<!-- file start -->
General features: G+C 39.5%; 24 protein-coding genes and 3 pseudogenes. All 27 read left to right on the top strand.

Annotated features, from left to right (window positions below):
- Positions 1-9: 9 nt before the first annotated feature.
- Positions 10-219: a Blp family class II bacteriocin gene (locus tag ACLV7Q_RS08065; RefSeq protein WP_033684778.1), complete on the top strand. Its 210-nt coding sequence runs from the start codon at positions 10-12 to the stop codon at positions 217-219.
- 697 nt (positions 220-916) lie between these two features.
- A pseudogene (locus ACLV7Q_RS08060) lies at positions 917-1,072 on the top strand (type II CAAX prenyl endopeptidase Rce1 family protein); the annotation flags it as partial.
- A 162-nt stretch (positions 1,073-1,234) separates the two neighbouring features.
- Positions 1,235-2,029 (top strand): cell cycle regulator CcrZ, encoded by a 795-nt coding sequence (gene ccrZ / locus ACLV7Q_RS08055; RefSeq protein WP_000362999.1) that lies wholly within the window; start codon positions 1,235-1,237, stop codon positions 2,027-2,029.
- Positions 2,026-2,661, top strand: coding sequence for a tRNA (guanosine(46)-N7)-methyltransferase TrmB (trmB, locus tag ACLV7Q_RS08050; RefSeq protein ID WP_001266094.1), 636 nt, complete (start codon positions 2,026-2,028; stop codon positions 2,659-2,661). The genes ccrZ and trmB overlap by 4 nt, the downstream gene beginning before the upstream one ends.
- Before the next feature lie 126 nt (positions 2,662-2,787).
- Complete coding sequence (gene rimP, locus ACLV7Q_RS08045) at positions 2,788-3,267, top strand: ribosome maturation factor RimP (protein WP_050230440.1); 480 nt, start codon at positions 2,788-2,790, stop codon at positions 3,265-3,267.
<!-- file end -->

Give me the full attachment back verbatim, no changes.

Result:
General features: G+C 39.5%; 24 protein-coding genes and 3 pseudogenes. All 27 read left to right on the top strand.

Annotated features, from left to right (window positions below):
- Positions 1-9: 9 nt before the first annotated feature.
- Positions 10-219: a Blp family class II bacteriocin gene (locus tag ACLV7Q_RS08065; RefSeq protein WP_033684778.1), complete on the top strand. Its 210-nt coding sequence runs from the start codon at positions 10-12 to the stop codon at positions 217-219.
- 697 nt (positions 220-916) lie between these two features.
- A pseudogene (locus ACLV7Q_RS08060) lies at positions 917-1,072 on the top strand (type II CAAX prenyl endopeptidase Rce1 family protein); the annotation flags it as partial.
- A 162-nt stretch (positions 1,073-1,234) separates the two neighbouring features.
- Positions 1,235-2,029 (top strand): cell cycle regulator CcrZ, encoded by a 795-nt coding sequence (gene ccrZ / locus ACLV7Q_RS08055; RefSeq protein WP_000362999.1) that lies wholly within the window; start codon positions 1,235-1,237, stop codon positions 2,027-2,029.
- Positions 2,026-2,661, top strand: coding sequence for a tRNA (guanosine(46)-N7)-methyltransferase TrmB (trmB, locus tag ACLV7Q_RS08050; RefSeq protein ID WP_001266094.1), 636 nt, complete (start codon positions 2,026-2,028; stop codon positions 2,659-2,661). The genes ccrZ and trmB overlap by 4 nt, the downstream gene beginning before the upstream one ends.
- Before the next feature lie 126 nt (positions 2,662-2,787).
- Complete coding sequence (gene rimP, locus ACLV7Q_RS08045) at positions 2,788-3,267, top strand: ribosome maturation factor RimP (protein WP_050230440.1); 480 nt, start codon at positions 2,788-2,790, stop codon at positions 3,265-3,267.